Some patients have significant affordability concerns that drive the selection of second-line agents and limit the use of DPP4i, GLP-1 RA or SGLT2i medications. The following table provides an overview of the most affordable second-line agents.
Another option is to consider a combination product. While these often have higher cash prices, for some patients with insurance it results in fewer copays and overall savings compared to single-agent preparations. Patients can contact their insurance company to see if a combination product is more cost-effective for their plan. There are numerous combination products available, and it can be difficult to determine what medication classes are included. The chart below provides an overview of which classes have combination products available.
The American Diabetes Association 2022 Standards of Medical Care in Diabetes has a section devoted to medication therapy, which provides more detailed information. Consider bookmarking these pages to have a quick reference guide:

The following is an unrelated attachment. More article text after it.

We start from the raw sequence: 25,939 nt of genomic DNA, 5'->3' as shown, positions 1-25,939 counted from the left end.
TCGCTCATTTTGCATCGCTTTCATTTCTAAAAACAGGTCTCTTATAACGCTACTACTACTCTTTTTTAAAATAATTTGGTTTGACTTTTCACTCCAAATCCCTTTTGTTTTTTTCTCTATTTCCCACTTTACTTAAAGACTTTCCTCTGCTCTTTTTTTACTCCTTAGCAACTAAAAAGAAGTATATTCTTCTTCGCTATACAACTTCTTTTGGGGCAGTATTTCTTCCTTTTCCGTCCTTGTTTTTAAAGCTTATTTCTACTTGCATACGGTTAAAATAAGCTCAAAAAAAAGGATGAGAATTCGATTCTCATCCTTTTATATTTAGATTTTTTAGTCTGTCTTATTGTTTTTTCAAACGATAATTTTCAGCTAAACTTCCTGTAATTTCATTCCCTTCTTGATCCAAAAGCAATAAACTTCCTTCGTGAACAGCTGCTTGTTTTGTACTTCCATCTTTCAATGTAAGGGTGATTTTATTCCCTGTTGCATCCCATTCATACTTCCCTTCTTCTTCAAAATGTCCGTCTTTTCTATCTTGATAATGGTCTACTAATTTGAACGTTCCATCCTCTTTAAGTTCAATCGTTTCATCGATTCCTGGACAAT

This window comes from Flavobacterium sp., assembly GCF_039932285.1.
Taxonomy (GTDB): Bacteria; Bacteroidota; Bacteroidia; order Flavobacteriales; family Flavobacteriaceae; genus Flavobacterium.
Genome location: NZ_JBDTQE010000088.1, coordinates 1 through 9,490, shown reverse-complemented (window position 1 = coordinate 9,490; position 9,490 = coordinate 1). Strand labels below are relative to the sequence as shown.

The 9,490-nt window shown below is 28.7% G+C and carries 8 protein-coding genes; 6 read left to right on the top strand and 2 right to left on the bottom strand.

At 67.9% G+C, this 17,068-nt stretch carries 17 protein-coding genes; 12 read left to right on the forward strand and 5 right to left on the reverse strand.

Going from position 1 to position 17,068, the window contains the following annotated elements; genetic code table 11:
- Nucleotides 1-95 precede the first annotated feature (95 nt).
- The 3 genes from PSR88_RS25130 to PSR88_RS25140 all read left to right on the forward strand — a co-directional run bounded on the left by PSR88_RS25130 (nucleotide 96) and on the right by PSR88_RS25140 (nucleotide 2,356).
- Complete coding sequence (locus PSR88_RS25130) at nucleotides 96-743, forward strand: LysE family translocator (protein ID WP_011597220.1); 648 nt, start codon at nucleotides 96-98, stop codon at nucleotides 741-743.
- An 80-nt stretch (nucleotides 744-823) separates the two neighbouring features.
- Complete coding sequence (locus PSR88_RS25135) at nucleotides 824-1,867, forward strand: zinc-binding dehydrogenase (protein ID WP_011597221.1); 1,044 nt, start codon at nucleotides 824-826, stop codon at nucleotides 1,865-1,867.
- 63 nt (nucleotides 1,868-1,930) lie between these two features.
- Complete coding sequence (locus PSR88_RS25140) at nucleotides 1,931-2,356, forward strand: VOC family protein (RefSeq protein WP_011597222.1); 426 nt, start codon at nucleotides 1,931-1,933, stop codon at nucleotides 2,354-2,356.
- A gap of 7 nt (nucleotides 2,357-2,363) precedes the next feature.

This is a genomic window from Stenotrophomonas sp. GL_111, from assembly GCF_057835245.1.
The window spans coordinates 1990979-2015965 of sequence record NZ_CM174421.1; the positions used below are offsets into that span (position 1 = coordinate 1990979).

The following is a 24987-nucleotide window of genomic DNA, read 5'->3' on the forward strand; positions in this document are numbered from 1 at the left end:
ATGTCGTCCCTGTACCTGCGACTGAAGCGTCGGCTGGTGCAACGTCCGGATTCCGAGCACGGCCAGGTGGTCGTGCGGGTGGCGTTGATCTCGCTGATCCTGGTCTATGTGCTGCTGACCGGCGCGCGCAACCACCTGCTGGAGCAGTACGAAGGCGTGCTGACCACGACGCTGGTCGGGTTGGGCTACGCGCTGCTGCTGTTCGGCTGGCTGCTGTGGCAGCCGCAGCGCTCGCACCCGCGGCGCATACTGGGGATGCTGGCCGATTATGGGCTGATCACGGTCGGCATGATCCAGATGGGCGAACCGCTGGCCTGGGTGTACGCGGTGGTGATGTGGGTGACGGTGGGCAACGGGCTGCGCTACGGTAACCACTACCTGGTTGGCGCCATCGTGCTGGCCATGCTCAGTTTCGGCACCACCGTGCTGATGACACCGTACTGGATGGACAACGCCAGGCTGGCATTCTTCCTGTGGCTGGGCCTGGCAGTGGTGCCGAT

- Table comparing medication classes on efficacy, weight effects, cardiovascular/renal benefits, cost and dosing information.
- Flowchart for selecting medications based on patient-specific needs (cardiovascular/renal concerns, hypoglycemia risk, weight effects, cost).
- Flowchart for adding and adjusting injectable therapies, specifically insulin and GLP-1 RA.
- American Diabetes Association Professional Practice Committee; 9. Pharmacologic Approaches to Glycemic Treatment: Standards of Medical Care in Diabetes—2022. Diabetes Care 1 January 2022; 45 (Supplement_1): S125–S143. https://doi.org/10.2337/dc22-S009
- Clinical Resource, Drugs for Type 2 Diabetes. Pharmacist’s Letter/Prescriber’s Letter. December 2020.
- Clinical Resource, Comparison of Insulins. Pharmacist’s Letter/Prescriber’s Letter. September 2021.